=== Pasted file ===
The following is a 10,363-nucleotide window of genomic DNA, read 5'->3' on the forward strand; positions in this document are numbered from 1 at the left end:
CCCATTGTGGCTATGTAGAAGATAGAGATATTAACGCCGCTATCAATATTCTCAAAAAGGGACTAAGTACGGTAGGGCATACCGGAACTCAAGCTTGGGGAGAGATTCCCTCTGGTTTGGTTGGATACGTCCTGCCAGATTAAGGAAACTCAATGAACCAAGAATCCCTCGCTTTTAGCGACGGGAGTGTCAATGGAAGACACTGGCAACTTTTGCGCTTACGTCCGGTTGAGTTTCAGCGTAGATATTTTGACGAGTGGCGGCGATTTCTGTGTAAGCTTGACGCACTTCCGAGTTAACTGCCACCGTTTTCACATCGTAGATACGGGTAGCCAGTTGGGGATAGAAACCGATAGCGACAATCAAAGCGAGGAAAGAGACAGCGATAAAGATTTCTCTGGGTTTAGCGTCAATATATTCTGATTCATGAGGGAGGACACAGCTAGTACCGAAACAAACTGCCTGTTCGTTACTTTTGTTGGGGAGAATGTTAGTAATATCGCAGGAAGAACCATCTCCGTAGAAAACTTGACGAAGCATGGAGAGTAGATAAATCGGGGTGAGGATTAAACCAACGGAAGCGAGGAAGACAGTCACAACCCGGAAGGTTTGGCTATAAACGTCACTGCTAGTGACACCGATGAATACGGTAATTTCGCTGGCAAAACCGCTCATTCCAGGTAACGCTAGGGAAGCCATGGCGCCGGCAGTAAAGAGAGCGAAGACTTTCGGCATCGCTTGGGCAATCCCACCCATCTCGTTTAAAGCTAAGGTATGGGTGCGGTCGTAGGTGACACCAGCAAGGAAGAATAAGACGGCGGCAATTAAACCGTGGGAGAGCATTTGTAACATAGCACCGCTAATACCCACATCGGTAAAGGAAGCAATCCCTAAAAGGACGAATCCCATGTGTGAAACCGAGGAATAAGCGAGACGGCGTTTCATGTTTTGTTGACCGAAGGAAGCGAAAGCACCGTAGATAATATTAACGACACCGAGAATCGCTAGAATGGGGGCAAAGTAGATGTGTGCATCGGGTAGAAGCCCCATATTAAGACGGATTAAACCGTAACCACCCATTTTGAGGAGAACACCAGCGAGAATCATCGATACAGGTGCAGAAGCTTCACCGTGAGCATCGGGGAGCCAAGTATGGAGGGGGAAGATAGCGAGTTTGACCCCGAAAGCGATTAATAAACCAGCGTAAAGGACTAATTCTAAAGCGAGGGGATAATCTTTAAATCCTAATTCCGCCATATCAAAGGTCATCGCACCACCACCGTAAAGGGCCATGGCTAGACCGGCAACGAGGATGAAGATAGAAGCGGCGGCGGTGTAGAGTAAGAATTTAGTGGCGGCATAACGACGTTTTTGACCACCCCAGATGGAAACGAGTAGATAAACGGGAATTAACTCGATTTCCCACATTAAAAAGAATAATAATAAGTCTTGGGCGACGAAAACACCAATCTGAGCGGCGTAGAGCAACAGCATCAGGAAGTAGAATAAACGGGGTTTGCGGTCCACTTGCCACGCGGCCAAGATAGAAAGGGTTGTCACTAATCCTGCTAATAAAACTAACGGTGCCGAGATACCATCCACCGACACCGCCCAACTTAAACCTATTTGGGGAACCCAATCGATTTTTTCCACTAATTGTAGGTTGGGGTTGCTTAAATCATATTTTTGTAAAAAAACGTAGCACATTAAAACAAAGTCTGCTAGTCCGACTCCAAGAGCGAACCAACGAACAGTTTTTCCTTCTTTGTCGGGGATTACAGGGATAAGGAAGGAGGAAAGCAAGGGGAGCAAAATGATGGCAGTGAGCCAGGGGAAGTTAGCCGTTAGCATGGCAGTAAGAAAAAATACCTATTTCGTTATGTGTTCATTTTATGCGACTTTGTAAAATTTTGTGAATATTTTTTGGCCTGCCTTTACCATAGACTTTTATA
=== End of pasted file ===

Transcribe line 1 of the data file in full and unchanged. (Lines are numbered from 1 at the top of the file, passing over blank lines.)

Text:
The following is a 10,363-nucleotide window of genomic DNA, read 5'->3' on the forward strand; positions in this document are numbered from 1 at the left end: